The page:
Authors: Deborah Morris, Elanor Lucy Webb, Emily Fox, Jessica Holmes, Katharine Reynolds, Michele Head, St Andrew’s Healthcare, UK; Amy Lunn, St Andrew’s Healthcare and Oxford Health NHS Trust, UK; Rachel Canterbury, Peter McAllister, Karolos Dionelis and Sanjith Kamath, St Andrew’s Healthcare, UK.



In response to differential clinical presentations of survivors of multiple or chronic exposure to trauma, complex post-traumatic stress disorder (CPTSD) has been included in the 11th revision of the International Classification of Diseases (ICD-11). A growing body of research has explored the prevalence of CPTSD in a range of populations, yet its prevalence in adults diagnosed with Emotionally Unstable Personality Disorder (EUPD) has been subject to limited evaluation, including in individuals requiring specialist inpatient care. The International Trauma Questionnaire (ITQ) was administered to 42 females with primary diagnoses of EUPD admitted to a specialist DBT service. Twenty-eight (66.8%) participants met full diagnostic criteria for either PTSD (11.9%, n=5) or CPTSD (54.8%, n=23). Additionally, PTSD and CPTSD symptomatology were highly prevalent in participants who did not meet the functional impairment criteria. Significant differences in the prevalence of CPTSD were found, dependent on whether a measure of functional impairment was included. This is the first study to explore the prevalence of CPTSD in an inpatient EUPD sample, using diagnostic thresholds. The findings highlight the importance of attending to trauma as well as EUPD-related needs. Theoretical, clinical and future research implications are discussed.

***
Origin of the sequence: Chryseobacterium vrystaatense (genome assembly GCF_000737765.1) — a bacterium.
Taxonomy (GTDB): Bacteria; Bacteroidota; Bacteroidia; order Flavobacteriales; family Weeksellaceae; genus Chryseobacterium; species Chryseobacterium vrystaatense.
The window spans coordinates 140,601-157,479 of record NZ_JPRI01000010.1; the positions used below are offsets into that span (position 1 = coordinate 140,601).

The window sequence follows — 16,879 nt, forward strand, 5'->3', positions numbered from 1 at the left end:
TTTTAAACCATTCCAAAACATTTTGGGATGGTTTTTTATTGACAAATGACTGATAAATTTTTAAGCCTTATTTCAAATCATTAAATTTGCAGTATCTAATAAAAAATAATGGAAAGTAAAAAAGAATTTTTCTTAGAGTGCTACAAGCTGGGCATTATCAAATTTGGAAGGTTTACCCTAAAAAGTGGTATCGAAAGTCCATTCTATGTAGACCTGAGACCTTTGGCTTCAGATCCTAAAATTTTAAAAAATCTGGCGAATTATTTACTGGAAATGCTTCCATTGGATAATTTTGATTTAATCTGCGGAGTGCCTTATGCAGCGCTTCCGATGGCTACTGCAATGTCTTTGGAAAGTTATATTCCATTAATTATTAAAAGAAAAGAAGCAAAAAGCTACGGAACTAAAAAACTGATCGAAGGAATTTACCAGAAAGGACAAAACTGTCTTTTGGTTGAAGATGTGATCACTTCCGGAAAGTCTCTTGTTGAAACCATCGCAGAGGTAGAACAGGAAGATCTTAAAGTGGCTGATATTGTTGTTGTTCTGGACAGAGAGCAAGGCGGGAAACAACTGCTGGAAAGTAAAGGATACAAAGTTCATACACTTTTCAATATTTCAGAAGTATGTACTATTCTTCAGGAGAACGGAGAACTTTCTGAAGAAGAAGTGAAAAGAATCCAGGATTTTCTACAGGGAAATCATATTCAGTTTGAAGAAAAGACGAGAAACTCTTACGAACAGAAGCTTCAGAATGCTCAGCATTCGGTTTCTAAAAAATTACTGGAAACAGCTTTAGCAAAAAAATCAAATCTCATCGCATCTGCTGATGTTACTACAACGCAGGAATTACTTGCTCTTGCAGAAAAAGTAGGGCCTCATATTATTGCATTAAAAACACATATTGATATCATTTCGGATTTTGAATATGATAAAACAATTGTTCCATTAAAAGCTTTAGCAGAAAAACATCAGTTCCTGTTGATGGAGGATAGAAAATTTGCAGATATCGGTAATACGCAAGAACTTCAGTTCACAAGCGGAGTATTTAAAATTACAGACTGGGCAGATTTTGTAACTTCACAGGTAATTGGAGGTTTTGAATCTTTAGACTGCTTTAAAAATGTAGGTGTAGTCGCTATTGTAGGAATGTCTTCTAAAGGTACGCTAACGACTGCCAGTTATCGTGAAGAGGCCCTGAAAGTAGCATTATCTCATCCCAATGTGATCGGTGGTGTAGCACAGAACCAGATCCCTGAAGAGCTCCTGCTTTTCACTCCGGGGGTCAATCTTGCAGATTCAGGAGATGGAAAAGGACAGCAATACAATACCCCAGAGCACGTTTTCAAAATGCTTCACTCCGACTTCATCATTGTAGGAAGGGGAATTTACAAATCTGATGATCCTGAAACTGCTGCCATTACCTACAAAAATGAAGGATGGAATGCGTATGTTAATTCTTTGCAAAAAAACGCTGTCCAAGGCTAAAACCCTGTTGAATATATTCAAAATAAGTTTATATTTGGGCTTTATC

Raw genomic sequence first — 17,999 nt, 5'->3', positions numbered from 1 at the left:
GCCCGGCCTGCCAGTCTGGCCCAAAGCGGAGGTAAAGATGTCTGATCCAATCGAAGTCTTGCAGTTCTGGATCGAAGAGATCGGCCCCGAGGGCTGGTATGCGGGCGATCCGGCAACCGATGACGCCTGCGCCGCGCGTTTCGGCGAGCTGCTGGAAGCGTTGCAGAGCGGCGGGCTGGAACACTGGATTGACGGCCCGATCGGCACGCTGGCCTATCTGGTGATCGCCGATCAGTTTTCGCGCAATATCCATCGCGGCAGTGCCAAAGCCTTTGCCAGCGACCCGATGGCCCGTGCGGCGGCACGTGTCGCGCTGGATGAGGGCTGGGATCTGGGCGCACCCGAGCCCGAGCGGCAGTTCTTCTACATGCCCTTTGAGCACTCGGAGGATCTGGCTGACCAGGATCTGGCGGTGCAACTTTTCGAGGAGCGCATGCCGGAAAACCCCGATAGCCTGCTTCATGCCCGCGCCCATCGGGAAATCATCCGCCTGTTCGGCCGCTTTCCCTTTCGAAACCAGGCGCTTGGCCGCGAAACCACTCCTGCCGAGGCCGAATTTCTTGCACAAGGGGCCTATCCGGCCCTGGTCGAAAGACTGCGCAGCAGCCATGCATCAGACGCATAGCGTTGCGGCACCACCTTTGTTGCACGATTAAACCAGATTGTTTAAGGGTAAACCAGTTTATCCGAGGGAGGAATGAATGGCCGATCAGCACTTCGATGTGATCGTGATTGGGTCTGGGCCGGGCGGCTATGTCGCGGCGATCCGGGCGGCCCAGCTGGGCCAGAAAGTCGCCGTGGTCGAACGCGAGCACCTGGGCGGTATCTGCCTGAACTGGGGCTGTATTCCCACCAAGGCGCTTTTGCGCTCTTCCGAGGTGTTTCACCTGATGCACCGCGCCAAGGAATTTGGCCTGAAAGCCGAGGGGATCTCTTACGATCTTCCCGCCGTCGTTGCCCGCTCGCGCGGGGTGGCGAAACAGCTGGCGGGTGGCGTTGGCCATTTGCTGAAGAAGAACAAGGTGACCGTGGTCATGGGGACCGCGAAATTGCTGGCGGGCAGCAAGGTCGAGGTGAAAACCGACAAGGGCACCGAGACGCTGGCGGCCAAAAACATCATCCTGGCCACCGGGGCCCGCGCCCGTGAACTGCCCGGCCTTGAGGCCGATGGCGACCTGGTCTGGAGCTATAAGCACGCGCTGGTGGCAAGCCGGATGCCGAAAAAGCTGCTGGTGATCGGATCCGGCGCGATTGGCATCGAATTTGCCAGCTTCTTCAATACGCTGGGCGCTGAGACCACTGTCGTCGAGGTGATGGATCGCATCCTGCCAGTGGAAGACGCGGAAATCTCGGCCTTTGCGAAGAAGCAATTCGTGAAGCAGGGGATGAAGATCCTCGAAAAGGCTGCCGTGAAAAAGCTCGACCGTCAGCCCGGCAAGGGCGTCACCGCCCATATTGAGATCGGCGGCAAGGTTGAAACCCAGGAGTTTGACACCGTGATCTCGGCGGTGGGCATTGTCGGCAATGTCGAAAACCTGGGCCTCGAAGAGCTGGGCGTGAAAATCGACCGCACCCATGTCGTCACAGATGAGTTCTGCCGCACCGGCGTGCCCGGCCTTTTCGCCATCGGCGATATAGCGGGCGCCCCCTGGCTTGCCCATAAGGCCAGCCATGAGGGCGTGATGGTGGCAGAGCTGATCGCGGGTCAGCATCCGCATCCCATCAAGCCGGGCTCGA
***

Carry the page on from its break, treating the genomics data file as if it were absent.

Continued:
Keywords: Emotionally-Unstable-Personality-Disorder; Posttraumatic-Stress-Disorder; Complex Post-Traumatic-Stress-Disorder; ITQ; Dialectical-Behaviour-Therapy; Inpatient.

Vol 2, Issue 1, April 2021